Andrew Ekdahl, the president of Johnson & Johnson’s DePuy unit, told jurors the company recalled 93,000 all-metal hip implants because they “did not meet the clinical needs for the product” and not because they were unsafe.
Ekdahl testified yesterday by videotape at the first of 10,000 cases to go to trial over patient claims that J&J defectively designed the implants and failed to warn of the risks before the recall of the ASR devices in August 2010. At the time, J&J said that 12 percent of the devices failed in the U.K. Analysts estimate the lawsuits could cost J&J billions of dollars.
Ekdahl, who became DePuy president in January 2012, had previously worked as a marketing executive. A lawyer for Loren Kransky, 65, a Montana man who is suing DePuy over his failed hip, repeatedly questioned Ekdahl about whether the company withdrew the hips because they were unsafe.
“It was taken off the market because it did not meet the clinical needs for the product in the marketplace,” Ekdahl said in a videotaped deposition taken in December 2012 and shown yesterday to state court jurors in Los Angeles.
J&J, the world’s largest seller of health-care products, denies that it defectively designed the device or that it contributed to Kransky’s health problems. J&J is based in New Brunswick, New Jersey.
Kransky attorney Michael Kelly asked Ekdahl a half-dozen ways whether DePuy considered ASR hips to be unsafe or harmful to patients. Each time, Ekdahl referred to clinical needs.
Kelly has told jurors that an internal DePuy analysis in September 2011 showed 37 percent of ASR hips failed within 4.5 years, and that Australian national registry data showed in 2012 that 44 percent failed after seven years. Patients with failed hips need replacement surgery known as a revision.
In answering Kelly’s questions about the recall, Ekdahl said that the ASR didn’t have an acceptable revision rate.
“What was the acceptable revision rate?” Kelly asked.
“I don’t think we put a revision rate on paper and said this is a revision rate that was acceptable,” Ekdahl said in a deposition that may be played in many other lawsuits.
Kelly asked how many revisions DePuy forecasts for the U.S.
“We’re not forecasting a revision rate,” Ekdahl said.
Kelly asked why the U.S. rate of revision wouldn’t reach 40 percent, as in Australia. Ekdahl said he doesn’t know what the rate will be. About 32,000 patients had ASR devices implanted in the U.S., said Ekdahl, who said that “somewhere in the neighborhood of 15 to 20 percent” of those hips had failed.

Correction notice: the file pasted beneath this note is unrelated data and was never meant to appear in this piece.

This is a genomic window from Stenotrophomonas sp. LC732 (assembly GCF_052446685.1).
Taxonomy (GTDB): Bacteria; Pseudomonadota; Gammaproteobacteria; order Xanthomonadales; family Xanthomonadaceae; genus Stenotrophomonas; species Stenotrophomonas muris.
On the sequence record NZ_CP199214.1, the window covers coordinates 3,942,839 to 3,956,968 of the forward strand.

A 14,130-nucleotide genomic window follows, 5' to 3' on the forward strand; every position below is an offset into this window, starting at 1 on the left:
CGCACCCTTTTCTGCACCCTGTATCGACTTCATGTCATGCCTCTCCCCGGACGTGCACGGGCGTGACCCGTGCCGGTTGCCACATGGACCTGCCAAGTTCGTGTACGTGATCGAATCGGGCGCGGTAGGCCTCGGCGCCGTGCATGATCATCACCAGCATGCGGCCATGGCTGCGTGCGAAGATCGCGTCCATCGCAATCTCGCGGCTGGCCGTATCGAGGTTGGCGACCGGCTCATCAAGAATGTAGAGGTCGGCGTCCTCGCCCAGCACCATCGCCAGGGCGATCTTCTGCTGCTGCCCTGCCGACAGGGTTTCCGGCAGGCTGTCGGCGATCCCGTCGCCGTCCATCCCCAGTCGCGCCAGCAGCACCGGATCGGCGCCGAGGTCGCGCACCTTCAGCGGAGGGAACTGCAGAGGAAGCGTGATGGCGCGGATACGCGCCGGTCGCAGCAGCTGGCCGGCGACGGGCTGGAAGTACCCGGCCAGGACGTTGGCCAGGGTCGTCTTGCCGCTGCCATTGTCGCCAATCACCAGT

Kelly questioned Ekdahl about DePuy’s handling of safety complaints that surgeons filed with the company about the device. Thousands of lawsuits claim the ASR device left them in pain or immobilized by joint dislocations, infections and bone fractures. Many also claim the devices shed chromium and cobalt into the bloodstream, raising those metals to harmful levels.
One surgeon, William Griffin, e-mailed Ekdahl and others on Dec. 18, 2008, to say he had “concerns about the design and have started to see failures consistent with my concerns.” Surgeons implanted a metal cup in the hip and a metal ball atop the femur that rotated inside the cup. Griffin said the ASR didn’t stimulate enough bony ingrowth, the cup was too small, and the design created sharp edges.
“DePuy should at least de-emphasize the ASR cup while the clinical results are studied,” Griffin wrote. “I do not use the ASR. The ASR is not the only bad design out there but it certainly is not as good as some of the others.”
Kelly asked if the e-mail went to DePuy’s clinical team.
“I believe this was reported to our clinical team,” Ekdahl said. “I just don’t recall who did it. We should have done it. I’m assuming that we did it. I don’t recall.”
Kelly asked about DePuy discussions in 2008 to redesign the ASR cup. A company engineer, Graham Isaac, e-mailed Ekdahl on April 30, 2008, to say the ASR is “susceptible to extreme metal ion levels,” which a competitor product didn’t face.
“We need to discuss that at the earliest possible opportunity as I believe it means that we need to start any ASR upgrade sooner than our previous plans had suggested,” Isaac wrote.
Ekdahl said that in response to the e-mail, he spoke to people on the marketing team.
Throughout the videotape yesterday, Kelly pursued various lines of questioning based on DePuy e-mails and internal documents that he contends show that company officials knew years before the 2010 recall that the ASR was failing.
Kelly showed documents related to DePuy’s deliberations in 2008 to redesign the ASR cup through “Project Alpha.” That project was never completed.
He asked Ekdahl about minutes of a May 2008 meeting in Las Vegas. Those minutes listed weaknesses of the ASR, including deformation and loosening of the cup.
At a September 2009 meeting of the company’s U.S. board overseeing joint devices, officials said the revision rate of the ASR XL device was two or three times that of another DePuy implant, the Pinnacle. It said that the impending publication of Australian registry data would be “very damaging to the ASR.”
DePuy ended Australian sales months before they halted in the U.S.
The Kransky case is Kransky v. DePuy, BC456086, California Superior Court, Los Angeles County (Los Angeles).